Abstract: Dietary Modification and Moderate Antioxidant Supplementation Differentially Affect Serum Carotenoids, Antioxidant Levels and Markers of Oxidative Stress in Older Humans

J. Nutr. 133:3117-3123, October 2003  1,2Jerusha L. Nelson3, Paul S. Bernstein*,3, Matthew C. Schmidt, Mark S. Von Tress and E. Wayne Askew
Division of Foods and Nutrition, University of Utah, Salt Lake City, UT 84115; * The Moran Eye Center, University of Utah, Salt Lake City, UT 84112; and Alcon Research, Fort Worth, TX 76134
3To whom correspondence should be addressed. E-mail: jnelson@usoe.k12.ut.us.

Oxidative stress is thought to be a factor in the progression of chronic diseases, and even the aging process itself. We examined the effect of two moderate vitamin, mineral and phytochemical supplements and a dietary intervention on markers of oxidative stress and antioxidant status in older humans. Subjects (n = 60, 65–85 y old) were enrolled in a 5-wk, double-blind, placebo-controlled study.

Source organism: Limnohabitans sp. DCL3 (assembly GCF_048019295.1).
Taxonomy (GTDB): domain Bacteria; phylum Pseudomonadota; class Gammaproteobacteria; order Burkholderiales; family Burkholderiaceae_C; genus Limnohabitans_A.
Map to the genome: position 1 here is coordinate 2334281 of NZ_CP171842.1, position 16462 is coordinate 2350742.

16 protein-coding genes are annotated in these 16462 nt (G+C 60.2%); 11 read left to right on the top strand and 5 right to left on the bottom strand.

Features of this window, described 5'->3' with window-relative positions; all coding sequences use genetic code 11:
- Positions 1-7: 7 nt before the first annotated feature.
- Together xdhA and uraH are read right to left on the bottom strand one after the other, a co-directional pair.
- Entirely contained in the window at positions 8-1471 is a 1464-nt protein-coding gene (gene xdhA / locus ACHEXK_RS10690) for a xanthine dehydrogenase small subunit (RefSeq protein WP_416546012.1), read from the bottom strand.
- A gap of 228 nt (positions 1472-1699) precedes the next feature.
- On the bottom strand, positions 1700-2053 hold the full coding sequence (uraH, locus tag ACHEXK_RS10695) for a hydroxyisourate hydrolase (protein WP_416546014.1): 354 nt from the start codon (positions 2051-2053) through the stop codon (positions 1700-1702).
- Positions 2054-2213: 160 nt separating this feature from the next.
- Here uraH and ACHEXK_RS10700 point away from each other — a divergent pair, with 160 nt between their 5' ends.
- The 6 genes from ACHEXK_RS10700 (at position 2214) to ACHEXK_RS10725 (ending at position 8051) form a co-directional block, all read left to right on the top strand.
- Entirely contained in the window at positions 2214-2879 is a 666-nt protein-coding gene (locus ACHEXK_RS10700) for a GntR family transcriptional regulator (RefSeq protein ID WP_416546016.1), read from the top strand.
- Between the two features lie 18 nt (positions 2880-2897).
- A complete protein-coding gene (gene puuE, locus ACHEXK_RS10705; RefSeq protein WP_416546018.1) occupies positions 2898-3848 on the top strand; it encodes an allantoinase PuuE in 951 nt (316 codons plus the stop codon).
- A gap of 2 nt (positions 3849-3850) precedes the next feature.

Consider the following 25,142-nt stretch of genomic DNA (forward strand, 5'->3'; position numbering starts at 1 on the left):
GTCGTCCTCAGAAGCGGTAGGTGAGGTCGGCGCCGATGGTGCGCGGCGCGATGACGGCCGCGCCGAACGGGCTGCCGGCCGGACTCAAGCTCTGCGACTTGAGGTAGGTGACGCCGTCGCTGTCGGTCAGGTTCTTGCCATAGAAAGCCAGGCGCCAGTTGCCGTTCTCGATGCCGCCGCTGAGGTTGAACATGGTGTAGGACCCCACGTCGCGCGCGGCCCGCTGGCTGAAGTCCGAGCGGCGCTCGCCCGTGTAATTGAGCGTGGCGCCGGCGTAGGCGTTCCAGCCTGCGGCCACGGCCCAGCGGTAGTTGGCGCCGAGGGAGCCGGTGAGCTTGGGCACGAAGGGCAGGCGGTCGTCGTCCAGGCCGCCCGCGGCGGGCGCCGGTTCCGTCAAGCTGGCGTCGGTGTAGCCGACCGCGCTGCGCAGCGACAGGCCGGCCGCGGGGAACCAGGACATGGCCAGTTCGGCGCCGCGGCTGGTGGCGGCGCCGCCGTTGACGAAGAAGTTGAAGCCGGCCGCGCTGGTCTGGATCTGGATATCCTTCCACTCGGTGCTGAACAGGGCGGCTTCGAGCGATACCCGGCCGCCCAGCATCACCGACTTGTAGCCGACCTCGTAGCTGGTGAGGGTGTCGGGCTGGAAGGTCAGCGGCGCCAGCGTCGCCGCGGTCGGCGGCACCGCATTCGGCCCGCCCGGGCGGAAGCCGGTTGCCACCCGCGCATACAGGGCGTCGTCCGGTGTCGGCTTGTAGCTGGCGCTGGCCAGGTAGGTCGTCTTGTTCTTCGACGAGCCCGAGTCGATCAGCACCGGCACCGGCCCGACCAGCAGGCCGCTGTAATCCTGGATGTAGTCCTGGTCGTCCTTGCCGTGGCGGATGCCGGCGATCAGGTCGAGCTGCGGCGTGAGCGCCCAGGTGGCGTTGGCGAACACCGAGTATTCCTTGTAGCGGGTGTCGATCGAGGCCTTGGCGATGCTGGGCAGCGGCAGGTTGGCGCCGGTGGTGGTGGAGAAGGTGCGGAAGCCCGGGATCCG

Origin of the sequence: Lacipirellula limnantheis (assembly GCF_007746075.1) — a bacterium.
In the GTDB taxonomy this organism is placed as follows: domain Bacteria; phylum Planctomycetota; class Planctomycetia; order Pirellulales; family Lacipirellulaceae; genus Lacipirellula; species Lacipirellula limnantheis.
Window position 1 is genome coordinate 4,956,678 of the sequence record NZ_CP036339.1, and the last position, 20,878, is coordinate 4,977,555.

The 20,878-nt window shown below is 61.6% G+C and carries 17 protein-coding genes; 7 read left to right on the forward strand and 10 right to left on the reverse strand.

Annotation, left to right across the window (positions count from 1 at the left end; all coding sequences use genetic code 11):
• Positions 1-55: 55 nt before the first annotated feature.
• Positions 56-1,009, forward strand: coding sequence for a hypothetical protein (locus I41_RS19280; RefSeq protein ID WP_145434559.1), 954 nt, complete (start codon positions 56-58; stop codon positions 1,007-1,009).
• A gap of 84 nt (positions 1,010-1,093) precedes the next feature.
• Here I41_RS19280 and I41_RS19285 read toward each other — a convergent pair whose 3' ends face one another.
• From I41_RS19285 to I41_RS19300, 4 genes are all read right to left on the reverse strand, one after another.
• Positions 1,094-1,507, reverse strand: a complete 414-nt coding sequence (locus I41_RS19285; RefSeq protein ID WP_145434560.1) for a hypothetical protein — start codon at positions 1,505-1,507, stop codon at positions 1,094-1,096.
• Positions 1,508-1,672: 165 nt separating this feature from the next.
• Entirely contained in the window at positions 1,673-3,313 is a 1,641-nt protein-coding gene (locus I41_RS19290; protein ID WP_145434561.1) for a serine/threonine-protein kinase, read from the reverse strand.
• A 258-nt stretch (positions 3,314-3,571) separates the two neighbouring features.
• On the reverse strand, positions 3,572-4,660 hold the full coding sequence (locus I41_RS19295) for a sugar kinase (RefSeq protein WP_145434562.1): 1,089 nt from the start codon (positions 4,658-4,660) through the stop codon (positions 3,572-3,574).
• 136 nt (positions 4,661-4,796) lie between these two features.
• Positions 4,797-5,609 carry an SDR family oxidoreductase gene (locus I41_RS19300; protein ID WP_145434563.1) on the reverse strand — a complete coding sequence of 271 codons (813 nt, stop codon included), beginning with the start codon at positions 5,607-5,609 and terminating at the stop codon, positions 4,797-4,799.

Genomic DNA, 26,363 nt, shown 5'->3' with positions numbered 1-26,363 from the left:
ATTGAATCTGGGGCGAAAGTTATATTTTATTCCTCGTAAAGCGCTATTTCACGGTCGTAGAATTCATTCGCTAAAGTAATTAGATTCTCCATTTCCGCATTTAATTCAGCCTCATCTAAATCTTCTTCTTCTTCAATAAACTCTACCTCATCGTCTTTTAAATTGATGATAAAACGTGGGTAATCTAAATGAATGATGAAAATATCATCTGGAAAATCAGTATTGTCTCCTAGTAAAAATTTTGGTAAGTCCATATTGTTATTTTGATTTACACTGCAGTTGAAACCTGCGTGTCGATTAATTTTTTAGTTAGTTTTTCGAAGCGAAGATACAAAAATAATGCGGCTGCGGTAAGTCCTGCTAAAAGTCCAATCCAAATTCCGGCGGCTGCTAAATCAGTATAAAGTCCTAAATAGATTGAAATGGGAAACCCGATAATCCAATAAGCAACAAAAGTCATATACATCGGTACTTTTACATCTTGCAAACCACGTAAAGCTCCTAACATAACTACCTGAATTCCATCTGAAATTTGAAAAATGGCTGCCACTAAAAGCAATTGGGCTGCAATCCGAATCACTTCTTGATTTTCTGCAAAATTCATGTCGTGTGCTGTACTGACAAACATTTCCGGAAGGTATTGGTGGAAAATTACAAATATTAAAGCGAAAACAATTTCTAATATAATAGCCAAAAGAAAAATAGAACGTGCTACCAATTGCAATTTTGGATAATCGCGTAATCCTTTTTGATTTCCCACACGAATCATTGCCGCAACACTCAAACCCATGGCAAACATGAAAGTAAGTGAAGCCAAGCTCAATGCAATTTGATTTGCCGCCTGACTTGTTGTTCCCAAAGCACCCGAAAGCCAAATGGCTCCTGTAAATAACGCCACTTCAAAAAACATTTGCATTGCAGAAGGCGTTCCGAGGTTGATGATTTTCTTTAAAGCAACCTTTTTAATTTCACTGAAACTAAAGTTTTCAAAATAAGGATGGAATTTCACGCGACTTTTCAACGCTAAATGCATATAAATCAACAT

The subjects were randomly assigned to a group with one of four interventions: antioxidant supplement capsule, antioxidant supplement tablet, high carotenoid diet or placebo.

Postintervention serum levels of some of the supplemented carotenoids and -tocopherol were higher in all treated groups compared with the placebo group and with preintervention levels within groups. Markers of oxidative stress or antioxidant capacity were not significantly different from preintervention levels, although the diet and supplement capsule groups had lower levels of some of those markers than the placebo group postintervention.

The results suggest that both moderate antioxidant supplementation and a diet high in carotenoids elevate serum carotenoids and antioxidant levels in an older adult population, although with different specific effects.

© 2003 The American Society for Nutritional Sciences

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